Predicting Homelessness Among U.S. Army Soldiers No Longer on Active Duty

American Journal of Preventive Medicine

Koh, K. A., Montgomery, A. E., O’Brien, R. W., Kennedy, C. J., Luedtke, A., Sampson, N. A., … & Kessler, R. C.

https://doi.org/10.1016/j.amepre.2021.12.028

Abstract

Introduction: The ability to predict and prevent homelessness has been an elusive goal. The purpose of this study was to develop a prediction model that identified U.S. Army soldiers at high risk of becoming homeless after transitioning to civilian life based on information available before the time of this transition.

Methods: The prospective cohort study consisted of observations from 16,589 soldiers who were separated or deactivated from service and who had previously participated in 1 of 3 baseline surveys of the Army Study to Assess Risk and Resilience in Servicemembers in 2011–2014. A machine learning model was developed in a 70% training sample and evaluated in the remaining 30% test sample to predict self-reported homelessness in 1 of 2 Longitudinal Study surveys administered in 2016–2018 and 2018–2019. Predictors included survey, administrative, and geospatial variables available before separation/deactivation. Analysis was conducted in November 2020–May 2021.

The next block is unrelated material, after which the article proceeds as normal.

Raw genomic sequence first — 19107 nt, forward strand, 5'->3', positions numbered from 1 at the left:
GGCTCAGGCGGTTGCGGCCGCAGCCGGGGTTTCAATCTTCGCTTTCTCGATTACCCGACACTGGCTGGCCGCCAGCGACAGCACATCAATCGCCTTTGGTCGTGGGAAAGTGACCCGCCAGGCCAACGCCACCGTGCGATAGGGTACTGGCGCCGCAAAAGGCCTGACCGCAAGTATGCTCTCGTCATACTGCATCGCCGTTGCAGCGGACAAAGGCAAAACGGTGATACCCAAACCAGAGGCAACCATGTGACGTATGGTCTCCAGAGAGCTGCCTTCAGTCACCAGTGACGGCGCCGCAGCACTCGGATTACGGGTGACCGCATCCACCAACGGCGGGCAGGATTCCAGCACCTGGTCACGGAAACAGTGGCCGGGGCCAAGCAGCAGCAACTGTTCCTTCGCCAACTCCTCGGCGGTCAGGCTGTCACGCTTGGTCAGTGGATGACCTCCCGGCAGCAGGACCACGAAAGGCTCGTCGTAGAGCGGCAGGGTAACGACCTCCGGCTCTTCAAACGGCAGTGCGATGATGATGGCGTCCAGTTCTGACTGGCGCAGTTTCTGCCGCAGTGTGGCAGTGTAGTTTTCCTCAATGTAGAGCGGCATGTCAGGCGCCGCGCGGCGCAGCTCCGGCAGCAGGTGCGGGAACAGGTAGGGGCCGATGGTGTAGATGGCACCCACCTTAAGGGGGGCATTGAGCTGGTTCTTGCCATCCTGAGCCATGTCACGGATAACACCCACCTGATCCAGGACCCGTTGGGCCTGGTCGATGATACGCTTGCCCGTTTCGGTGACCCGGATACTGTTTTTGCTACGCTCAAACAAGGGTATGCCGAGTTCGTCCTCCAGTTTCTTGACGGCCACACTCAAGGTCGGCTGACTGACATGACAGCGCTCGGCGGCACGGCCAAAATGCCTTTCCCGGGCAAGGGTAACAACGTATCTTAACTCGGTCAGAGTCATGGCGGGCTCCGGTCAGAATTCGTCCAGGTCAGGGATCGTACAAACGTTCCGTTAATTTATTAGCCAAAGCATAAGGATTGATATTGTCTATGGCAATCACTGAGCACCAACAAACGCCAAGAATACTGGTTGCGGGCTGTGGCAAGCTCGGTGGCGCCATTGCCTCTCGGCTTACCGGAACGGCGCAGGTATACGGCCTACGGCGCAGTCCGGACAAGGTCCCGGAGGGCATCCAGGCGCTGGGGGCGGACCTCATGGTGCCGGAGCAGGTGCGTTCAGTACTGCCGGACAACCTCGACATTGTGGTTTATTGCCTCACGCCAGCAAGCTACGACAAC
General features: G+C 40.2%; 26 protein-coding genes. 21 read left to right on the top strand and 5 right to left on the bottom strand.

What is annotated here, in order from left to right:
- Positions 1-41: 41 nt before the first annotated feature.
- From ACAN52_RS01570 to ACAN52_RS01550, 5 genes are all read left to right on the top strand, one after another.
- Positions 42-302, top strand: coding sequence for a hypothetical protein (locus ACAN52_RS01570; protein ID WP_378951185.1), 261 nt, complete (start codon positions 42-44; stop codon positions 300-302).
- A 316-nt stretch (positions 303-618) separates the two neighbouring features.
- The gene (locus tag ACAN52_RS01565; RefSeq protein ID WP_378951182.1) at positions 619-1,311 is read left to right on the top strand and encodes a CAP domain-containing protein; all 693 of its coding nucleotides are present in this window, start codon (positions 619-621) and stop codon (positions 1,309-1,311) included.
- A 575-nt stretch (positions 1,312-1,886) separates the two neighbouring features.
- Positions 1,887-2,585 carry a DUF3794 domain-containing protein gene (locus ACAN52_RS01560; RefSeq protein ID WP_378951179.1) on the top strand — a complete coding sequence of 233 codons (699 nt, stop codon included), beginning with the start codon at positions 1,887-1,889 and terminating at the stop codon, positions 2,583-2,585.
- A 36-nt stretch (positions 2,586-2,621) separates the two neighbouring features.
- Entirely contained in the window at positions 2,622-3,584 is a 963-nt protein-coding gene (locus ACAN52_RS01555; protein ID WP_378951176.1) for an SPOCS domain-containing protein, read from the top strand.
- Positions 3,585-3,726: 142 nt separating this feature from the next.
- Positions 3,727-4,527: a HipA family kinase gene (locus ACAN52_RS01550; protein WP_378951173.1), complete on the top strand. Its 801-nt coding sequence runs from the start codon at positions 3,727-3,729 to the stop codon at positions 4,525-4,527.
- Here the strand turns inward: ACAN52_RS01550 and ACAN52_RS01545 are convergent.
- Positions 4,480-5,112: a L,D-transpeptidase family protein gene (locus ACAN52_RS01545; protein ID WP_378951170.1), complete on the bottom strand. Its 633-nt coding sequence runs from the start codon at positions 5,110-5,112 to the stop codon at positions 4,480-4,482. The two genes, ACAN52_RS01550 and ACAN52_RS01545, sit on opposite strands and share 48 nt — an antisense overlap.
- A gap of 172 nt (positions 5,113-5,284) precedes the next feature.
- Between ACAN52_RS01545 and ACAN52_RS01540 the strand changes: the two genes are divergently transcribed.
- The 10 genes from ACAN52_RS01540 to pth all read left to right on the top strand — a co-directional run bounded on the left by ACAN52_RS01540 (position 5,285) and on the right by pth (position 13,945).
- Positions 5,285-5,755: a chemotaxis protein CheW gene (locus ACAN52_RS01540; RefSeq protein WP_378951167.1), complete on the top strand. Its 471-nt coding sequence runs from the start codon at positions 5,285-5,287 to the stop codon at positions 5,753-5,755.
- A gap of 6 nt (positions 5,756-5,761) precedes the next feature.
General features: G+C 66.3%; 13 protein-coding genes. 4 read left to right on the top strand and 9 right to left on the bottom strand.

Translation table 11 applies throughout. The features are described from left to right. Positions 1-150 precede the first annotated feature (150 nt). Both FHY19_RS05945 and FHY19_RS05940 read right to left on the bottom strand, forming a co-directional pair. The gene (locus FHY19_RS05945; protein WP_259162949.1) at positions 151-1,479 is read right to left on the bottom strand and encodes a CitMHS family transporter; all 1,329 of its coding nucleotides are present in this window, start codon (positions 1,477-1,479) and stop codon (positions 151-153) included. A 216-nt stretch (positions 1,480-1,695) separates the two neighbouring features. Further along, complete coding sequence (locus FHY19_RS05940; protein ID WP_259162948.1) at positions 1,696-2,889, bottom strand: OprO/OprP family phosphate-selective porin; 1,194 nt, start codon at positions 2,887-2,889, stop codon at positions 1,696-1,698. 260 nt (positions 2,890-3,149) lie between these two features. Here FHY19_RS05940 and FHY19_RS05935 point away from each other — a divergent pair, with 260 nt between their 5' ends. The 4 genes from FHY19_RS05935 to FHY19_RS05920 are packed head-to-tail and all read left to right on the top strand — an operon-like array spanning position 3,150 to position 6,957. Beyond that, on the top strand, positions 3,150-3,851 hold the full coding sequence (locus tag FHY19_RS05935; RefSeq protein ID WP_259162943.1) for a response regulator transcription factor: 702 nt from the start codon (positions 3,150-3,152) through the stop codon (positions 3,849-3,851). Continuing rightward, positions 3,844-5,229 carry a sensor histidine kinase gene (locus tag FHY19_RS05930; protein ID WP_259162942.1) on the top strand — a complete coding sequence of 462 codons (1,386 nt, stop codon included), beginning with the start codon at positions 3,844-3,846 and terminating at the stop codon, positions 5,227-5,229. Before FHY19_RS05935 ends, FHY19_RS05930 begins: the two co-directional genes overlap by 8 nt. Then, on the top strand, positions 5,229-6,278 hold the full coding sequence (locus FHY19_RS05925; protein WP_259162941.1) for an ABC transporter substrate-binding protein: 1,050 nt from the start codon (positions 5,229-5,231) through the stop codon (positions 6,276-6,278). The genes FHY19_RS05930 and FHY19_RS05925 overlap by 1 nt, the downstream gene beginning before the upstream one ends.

Results: The 12-month prevalence of homelessness was 2.9% (SE=0.2%) in the total Longitudinal Study sample. The area under the receiver operating characteristic curve in the test sample was 0.78 (SE=0.02) for homelessness. The 4 highest ventiles (top 20%) of predicted risk included 61% of respondents with homelessness. Self-reported lifetime histories of depression, trauma of having a loved one murdered, and post-traumatic stress disorder were the 3 strongest predictors of homelessness.

Conclusions: A prediction model for homelessness can accurately target soldiers for preventive intervention before transition to civilian life.

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